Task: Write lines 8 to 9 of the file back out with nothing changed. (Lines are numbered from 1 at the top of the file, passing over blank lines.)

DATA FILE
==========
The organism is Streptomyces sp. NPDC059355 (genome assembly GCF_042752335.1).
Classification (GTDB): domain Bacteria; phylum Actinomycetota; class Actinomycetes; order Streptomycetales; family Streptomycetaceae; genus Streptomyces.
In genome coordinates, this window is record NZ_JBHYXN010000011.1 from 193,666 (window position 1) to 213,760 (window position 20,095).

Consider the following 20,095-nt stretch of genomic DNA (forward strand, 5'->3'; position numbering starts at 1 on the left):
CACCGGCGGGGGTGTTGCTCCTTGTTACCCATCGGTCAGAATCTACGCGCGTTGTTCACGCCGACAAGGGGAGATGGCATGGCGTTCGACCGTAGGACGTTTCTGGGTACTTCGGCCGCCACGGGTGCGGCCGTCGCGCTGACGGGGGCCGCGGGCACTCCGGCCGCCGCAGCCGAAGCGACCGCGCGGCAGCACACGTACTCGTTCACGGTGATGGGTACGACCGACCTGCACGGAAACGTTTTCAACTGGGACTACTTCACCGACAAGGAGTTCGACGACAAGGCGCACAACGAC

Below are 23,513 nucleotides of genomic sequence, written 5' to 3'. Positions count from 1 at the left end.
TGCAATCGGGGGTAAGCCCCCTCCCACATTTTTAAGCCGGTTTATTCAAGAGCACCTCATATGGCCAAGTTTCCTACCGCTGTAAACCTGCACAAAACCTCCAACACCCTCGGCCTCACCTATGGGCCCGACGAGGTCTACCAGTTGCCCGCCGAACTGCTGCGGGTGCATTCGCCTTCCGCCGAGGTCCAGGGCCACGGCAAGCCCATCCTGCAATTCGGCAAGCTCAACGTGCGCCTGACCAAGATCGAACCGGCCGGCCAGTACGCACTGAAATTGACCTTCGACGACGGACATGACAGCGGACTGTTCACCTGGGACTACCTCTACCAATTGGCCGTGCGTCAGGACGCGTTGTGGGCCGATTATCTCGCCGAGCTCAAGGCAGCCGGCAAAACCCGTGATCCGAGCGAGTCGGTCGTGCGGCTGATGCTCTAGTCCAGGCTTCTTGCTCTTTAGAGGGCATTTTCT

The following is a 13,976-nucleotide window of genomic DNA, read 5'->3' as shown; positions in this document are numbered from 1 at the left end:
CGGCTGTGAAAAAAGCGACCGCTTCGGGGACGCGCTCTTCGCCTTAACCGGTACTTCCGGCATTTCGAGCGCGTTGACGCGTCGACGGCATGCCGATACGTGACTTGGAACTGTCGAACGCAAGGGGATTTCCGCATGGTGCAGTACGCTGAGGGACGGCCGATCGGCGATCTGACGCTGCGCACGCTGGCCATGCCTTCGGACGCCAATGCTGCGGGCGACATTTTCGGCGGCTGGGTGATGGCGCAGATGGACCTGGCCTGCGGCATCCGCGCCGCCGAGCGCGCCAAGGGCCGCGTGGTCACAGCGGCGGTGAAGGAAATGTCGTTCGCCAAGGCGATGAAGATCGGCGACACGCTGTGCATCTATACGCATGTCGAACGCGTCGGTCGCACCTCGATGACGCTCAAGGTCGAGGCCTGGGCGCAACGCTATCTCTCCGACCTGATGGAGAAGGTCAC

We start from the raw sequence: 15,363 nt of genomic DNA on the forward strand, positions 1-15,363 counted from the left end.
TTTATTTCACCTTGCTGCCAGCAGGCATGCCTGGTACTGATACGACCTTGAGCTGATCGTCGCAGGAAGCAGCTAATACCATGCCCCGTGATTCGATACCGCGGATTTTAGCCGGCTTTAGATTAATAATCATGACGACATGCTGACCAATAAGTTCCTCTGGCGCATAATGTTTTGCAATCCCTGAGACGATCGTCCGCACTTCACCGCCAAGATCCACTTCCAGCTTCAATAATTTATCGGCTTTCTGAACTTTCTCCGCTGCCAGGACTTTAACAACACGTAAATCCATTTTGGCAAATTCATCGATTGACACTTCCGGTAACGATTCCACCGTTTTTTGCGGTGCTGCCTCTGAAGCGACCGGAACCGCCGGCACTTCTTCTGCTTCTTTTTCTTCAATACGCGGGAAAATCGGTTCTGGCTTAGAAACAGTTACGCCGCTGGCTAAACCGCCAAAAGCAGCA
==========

The following is a 13,976-nucleotide window of genomic DNA, read 5'->3' as shown; positions in this document are numbered from 1 at the left end:
CGGCTGTGAAAAAAGCGACCGCTTCGGGGACGCGCTCTTCGCCTTAACCGGTACTTCCGGCATTTCGAGCGCGTTGACGCGTCGACGGCATGCCGATACGTGACTTGGAACTGTCGAACGCAAGGGGATTTCCGCATGGTGCAGTACGCTGAGGGACGGCCGATCGGCGATCTGACGCTGCGCACGCTGGCCATGCCTTCGGACGCCAATGCTGCGGGCGACATTTTCGGCGGCTGGGTGATGGCGCAGATGGACCTGGCCTGCGGCATCCGCGCCGCCGAGCGCGCCAAGGGCCGCGTGGTCACAGCGGCGGTGAAGGAAATGTCGTTCGCCAAGGCGATGAAGATCGGCGACACGCTGTGCATCTATACGCATGTCGAACGCGTCGGTCGCACCTCGATGACGCTCAAGGTCGAGGCCTGGGCGCAACGCTATCTCTCCGACCTGATGGAGAAGGTCAC